There’s no secret that modern F2P is doing great and sales are going up, but “there has been less focus on the relative success of premium games at different price points” (EEDAR report). There are companies out there, which treat their users in a dignified way and still achieve decent sales.
Witcher: Wild Hunt is an iconic example of the premium product done the right way. When the game was released back in early 2015, it featured hundreds of hours of content. The rich detailed world literally grabbed players and refused to let go. I personally thought that after a month or two, when the initial hype was down, CD Project RED would start pumping out add-ons and other DLC, looking for more fuel for the money train. However, it was not the case. The company did provide a lot of content, but it was free. This kind of approach completely broke the general idea of payment walls in games! There were a couple of add-ons, which were released at a later stage with normal price tags, but these were not met with criticism. On the contrary, players enjoyed them and begged for more.
Another great example of fair premium product is a shooter called TOXIKK. This is a small game, which was developed by a dedicated team of Unreal Engine followers. The game has virtually no in-game monetisation. It’s got no F2P, it’s got no skin sales, no additional characters or maps to buy. Completely transparent, very simple and pretty successful. With 300k+ copies sold, it’s a good start for that game, which was launched just a month ago (although it also was a success on Early Access).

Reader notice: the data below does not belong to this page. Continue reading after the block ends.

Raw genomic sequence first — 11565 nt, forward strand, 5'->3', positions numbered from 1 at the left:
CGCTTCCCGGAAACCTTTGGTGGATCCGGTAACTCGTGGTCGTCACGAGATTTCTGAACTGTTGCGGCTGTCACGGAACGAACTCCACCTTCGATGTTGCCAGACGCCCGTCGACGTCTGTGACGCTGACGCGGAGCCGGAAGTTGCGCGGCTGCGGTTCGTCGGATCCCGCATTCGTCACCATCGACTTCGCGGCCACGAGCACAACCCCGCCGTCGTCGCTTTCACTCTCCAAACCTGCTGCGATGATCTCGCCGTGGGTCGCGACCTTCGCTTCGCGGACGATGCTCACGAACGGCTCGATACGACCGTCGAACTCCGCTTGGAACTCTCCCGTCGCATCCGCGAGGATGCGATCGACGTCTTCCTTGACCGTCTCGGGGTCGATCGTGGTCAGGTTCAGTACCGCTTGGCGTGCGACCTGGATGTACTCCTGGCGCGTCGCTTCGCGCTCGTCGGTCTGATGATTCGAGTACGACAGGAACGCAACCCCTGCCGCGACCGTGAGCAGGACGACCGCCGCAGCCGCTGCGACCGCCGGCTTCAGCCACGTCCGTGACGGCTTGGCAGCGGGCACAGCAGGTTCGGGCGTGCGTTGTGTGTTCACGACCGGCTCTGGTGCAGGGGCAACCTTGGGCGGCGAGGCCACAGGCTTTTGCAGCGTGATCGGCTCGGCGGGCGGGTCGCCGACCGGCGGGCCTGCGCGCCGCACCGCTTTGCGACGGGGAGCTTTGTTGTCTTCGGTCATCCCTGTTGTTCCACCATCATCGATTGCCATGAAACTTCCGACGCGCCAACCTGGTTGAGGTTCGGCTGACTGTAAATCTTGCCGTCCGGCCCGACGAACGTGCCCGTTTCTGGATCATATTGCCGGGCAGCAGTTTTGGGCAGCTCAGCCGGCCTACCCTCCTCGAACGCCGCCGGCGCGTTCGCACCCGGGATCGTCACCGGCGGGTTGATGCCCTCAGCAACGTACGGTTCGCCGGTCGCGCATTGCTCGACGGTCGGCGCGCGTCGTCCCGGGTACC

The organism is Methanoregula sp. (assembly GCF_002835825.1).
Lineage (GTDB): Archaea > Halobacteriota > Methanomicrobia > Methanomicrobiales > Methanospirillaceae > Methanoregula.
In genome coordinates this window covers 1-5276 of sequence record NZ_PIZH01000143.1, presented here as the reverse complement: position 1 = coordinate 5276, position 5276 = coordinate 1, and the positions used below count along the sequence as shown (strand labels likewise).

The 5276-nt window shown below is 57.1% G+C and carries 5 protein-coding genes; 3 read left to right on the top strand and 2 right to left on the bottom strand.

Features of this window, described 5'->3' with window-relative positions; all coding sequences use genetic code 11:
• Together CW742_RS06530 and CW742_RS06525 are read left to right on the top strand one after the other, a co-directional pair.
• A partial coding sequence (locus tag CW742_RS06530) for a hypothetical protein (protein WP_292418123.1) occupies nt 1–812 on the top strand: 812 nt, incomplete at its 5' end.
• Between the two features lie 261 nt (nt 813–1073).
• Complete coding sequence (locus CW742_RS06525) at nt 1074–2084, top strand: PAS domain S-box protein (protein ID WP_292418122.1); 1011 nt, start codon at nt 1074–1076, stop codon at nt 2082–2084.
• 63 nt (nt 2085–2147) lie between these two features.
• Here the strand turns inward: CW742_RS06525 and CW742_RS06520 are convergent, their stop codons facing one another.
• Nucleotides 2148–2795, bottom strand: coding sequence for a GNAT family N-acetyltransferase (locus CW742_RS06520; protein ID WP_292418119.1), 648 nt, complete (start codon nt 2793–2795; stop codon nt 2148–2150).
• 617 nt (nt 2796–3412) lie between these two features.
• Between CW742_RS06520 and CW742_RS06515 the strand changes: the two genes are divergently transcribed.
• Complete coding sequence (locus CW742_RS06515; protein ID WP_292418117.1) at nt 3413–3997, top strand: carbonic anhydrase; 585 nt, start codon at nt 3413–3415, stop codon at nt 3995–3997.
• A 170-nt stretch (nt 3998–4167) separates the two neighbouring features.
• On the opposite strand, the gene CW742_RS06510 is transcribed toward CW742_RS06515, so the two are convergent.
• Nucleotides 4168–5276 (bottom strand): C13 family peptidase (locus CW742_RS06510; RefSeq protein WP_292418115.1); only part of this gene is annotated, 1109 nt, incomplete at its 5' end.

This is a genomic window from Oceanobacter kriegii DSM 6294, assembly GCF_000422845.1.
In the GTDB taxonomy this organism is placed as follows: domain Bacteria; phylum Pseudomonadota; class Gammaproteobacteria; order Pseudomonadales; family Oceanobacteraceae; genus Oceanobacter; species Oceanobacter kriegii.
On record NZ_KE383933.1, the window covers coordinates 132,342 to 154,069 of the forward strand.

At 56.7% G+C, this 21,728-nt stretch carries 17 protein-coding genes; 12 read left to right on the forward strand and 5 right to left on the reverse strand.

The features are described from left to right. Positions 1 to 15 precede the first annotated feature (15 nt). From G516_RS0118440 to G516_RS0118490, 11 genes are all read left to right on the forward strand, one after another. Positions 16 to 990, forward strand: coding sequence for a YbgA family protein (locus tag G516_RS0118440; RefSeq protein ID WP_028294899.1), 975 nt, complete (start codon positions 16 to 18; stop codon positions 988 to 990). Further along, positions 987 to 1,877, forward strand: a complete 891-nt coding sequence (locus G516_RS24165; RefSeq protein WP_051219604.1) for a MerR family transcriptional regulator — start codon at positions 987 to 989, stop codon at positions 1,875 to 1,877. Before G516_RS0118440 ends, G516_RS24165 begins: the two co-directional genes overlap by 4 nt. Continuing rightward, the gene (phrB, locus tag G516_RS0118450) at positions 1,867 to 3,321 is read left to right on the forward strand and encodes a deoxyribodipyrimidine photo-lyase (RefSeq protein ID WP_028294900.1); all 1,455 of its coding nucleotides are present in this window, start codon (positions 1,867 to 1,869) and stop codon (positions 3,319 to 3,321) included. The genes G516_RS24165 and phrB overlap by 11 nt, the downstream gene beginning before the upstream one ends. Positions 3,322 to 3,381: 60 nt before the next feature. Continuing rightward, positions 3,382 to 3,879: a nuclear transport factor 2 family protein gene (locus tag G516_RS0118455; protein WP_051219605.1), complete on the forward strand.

The Room franchise, created by Fireproof Games, managed to achieve incredible success on mobiles (where paywall remains king). Its cumulative sales most recently passed 11.6 million copies. Which is an astounding number, for a series which launched as a game for iPad. To put things into perspective, original The Room was a relatively cheap game to make (£160,000) and the sales went through the roof (6.9+ million units).
These examples show that a clear premium model still has its rightful place on the market. Communities want to have a clearer understanding of the thing that they buy. And they don’t like being tricked by hidden payment walls. Fair pay2play games exist, they do sell in large numbers and they do bring money.
What’s going to happen?
The increase in the number of premium games (mostly coming from indie developers) has created some tension in the gamedev circles. During the last GDC 2016 the panel “What Do We Mean When We Say Indieapocalypse?” was actually devoted to this problem. It featured talks by Randy Smith, Rebekah Saltsman, Armin Ibrisagic, Jeff Vogel, and Jordan Thomas, including some sale numbers on a lot of popular game projects.
The situation is the same on the F2P and mobile market. The only difference being – the money barrier. User acquisition costs has risen so much, that most independent companies have no chance of getting their money back. Even big publishers like Disney tend to close their projects, because of the rising user acquisition costs.
The Fiksu Index […] shows that the cost to acquire a loyal user (one who opens an app three times or more) was $4.23 in December, up 19 percent from November and up 101 percent from December 2014. The all-time record beat out the previous record of $4.14 in September. That should give shivers to mobile app marketers, who have to advertise heavily to get a user and then hope that the user sticks around long enough to spend money in a free-to-play app or game.
PC still being an open platform is definitely a nicer place to be for game companies. You don’t have to invest a lot of money in marketing, you still have the freedom to distribute your content any way you want and you can find your audience.